Spanish state vessels illegally entered the disputed waters around Gibraltar 178 times in the last 12 months, prompting a flurry of formal complaints to the Madrid government in a sign of the increased tensions over the sovereignty of the British Overseas Territory.
Of the 42 formal written complaints to the Spanish Ministry of Foreign Affairs since 2008, half were submitted in the last 12 months and the issue has also been raised directly with ministers and officials.
Figures released following Freedom of Information (FoI) requests by the Press Association show the number of unlawful incursions into British Gibraltar waters between November 2011 and the end of October this year was far higher than in previous years, coinciding with a dispute over fishing rights in the region.
Tory MP Andrew Rosindell, chairman of the all-party parliamentary group for the Overseas Territories, said it was time for the Government to step up the Royal Navy's presence in the waters around Gibraltar and to adopt a more assertive stance with the Spanish.
He said: "These figures show it is a growing problem. The Spanish are getting bolder and bolder in entering British sovereign waters. It's another way for them to try to assert their sovereignty claim, which obviously we completely oppose and challenge. They have now pushed their luck a bit too far. We need to show them we are not prepared to tolerate even the smallest of incursions."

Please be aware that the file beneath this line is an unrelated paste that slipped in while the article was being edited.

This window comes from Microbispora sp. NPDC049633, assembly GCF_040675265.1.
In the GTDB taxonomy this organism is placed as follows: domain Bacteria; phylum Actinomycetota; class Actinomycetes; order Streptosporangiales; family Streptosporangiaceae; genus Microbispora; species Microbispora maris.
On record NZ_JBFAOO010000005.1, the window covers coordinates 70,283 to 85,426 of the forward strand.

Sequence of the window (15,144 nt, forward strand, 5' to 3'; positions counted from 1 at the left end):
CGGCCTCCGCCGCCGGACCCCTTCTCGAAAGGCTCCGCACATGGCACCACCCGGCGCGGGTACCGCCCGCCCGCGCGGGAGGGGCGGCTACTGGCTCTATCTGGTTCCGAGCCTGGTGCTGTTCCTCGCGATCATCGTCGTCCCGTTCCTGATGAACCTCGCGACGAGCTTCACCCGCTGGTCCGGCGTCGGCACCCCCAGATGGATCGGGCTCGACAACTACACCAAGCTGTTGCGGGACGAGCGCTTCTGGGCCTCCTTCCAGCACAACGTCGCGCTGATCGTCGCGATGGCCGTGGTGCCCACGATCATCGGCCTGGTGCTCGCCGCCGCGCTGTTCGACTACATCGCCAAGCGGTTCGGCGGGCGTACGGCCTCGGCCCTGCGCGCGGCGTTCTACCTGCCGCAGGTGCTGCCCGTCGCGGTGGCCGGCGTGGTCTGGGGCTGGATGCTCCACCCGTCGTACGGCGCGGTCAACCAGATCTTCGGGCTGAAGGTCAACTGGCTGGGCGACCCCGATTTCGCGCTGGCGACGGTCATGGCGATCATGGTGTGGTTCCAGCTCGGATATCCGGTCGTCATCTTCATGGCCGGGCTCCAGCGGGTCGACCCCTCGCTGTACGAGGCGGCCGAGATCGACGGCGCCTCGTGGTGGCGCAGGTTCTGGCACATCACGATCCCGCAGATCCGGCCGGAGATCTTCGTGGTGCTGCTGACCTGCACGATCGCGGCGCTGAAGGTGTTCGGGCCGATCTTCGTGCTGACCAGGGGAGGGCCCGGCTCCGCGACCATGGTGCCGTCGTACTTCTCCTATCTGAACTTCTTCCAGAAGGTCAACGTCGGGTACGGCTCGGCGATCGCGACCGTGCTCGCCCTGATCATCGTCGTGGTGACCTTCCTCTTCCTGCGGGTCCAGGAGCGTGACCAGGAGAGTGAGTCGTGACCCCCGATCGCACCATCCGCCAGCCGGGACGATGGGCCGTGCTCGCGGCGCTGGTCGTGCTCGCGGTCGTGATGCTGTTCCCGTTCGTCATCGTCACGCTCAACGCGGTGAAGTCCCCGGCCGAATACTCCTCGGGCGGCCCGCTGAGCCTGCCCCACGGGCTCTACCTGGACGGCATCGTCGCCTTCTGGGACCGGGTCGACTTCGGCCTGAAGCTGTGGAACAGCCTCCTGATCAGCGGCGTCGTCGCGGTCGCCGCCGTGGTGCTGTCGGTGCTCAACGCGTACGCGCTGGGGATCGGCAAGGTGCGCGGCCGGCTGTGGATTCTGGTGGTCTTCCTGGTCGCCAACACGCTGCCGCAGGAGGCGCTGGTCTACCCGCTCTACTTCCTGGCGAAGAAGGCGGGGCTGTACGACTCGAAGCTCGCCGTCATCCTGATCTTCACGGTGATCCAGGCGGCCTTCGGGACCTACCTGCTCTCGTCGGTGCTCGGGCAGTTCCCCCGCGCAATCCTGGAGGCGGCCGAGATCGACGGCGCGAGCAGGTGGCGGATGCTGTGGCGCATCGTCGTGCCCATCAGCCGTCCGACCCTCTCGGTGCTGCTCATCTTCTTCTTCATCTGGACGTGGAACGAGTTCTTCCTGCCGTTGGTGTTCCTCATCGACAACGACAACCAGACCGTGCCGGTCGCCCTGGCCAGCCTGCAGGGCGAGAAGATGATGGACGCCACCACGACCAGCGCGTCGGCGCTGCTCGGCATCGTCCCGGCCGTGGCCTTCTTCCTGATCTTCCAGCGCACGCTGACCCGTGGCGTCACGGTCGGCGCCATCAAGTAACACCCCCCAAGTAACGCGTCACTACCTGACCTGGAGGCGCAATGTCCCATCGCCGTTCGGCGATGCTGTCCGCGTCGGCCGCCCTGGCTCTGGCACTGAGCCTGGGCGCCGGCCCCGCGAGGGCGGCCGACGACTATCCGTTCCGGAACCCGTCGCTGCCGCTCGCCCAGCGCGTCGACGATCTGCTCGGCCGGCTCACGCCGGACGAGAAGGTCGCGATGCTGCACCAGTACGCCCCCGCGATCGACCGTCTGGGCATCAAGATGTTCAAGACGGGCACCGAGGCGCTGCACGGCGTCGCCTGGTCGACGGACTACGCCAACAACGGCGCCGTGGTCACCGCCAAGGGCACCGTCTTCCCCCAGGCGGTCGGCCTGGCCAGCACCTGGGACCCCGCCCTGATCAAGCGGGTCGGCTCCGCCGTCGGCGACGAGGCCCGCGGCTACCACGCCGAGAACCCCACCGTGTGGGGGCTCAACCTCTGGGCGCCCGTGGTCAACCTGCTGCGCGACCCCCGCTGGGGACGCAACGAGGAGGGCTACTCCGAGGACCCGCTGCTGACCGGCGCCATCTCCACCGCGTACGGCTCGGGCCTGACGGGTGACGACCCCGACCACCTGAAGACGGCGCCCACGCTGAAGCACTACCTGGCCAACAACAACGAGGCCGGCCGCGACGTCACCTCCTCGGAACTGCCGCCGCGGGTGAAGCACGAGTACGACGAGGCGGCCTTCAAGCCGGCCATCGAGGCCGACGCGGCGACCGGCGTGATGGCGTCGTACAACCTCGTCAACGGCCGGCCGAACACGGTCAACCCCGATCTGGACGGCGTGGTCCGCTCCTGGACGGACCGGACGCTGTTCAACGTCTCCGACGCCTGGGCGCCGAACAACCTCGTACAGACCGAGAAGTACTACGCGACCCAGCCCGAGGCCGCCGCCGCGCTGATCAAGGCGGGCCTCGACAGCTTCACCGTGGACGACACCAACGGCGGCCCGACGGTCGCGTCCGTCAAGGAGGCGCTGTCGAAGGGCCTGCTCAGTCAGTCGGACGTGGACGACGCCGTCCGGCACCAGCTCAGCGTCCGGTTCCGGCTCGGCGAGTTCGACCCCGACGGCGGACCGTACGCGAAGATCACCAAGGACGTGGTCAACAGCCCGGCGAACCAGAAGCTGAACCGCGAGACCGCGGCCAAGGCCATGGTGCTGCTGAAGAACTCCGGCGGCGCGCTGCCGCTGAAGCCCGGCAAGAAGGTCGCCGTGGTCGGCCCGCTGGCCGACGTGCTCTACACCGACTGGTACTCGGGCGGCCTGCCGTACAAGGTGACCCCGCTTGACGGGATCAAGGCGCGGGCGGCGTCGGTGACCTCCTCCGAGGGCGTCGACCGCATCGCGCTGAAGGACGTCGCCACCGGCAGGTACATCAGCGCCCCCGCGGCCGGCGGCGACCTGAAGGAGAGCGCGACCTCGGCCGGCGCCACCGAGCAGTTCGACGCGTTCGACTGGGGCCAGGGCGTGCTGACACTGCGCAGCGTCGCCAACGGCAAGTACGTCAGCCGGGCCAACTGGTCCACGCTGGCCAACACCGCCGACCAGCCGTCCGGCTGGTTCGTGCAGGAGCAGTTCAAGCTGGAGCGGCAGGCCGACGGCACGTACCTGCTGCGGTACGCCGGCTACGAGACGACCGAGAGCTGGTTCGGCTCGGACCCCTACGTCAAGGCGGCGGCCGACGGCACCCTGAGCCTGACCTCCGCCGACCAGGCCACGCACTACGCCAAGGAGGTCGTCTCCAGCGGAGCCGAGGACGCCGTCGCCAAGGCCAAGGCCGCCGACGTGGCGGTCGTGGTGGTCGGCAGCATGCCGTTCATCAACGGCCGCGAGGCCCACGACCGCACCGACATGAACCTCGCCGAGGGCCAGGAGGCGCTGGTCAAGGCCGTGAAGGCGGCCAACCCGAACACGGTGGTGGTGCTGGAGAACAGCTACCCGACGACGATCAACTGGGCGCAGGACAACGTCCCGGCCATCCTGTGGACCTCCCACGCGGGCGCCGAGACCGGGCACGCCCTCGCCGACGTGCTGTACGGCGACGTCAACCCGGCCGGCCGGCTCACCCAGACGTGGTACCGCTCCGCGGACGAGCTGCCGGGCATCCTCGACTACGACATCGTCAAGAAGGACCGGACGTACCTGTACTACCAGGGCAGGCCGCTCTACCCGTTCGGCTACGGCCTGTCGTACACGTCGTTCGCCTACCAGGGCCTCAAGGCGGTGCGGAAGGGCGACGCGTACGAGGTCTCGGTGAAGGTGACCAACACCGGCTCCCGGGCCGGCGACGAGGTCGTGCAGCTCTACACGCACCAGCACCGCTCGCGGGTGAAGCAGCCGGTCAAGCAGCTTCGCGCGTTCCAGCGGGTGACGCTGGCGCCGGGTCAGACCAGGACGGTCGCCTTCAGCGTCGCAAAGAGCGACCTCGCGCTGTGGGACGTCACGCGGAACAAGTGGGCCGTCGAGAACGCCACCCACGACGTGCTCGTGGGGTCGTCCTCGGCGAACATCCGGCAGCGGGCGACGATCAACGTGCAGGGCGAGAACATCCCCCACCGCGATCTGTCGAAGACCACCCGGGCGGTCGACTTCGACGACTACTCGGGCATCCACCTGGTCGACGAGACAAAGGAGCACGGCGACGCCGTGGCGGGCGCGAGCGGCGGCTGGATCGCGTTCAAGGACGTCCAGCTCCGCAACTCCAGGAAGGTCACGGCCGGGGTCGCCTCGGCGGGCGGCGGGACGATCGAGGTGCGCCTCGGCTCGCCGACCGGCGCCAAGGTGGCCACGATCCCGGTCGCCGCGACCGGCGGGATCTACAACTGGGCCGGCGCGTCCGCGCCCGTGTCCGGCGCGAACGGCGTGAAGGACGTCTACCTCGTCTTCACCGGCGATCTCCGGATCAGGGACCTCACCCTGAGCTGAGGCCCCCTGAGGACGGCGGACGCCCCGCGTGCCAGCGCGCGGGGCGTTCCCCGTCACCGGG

The Ministry of Defence (MoD) said the Royal Navy responded to 178 incursions between 1 November, 2011 and October 31, 2012 but only 23 in 2011, 67 in 2010 and 26 in 2009. In July alone this year there were 40 incidents, a rate of more than one a day.
The Spanish have shown no signs of relenting in their tactics. It was reported earlier this month that the Spanish corvette Vencedora had entered British waters, leading to a showdown with the far smaller and lightly armed Royal Navy patrol boat HMS Scimitar, one of two such vessels which form the core of the Gibraltar squadron.
There were two further incidents last week, which resulted in the Spanish ambassador Federico Trillo being summoned to the Foreign Office for a dressing down.
Mr Rosindell said: "The people of Gibraltar feel like they are basically under threat. If we let the Spanish get away with it they will carry on. The time now has arrived for the British Government to come down very firmly on them. The Royal Navy needs to be there in force."
Setting out the diplomatic response to the incidents, the Foreign Office said that "in many of our written protests we raise multiple incursion incidents" but that the issue was also raised with the Spanish through other means. Its response said: "Over the course of both the last 12 months and the last five years we have, in addition to our formal written protests, raised the issue of unlawful maritime incursions in diplomatic contacts with both ministers and senior officials of the Spanish Ministry of Foreign Affairs as appropriate."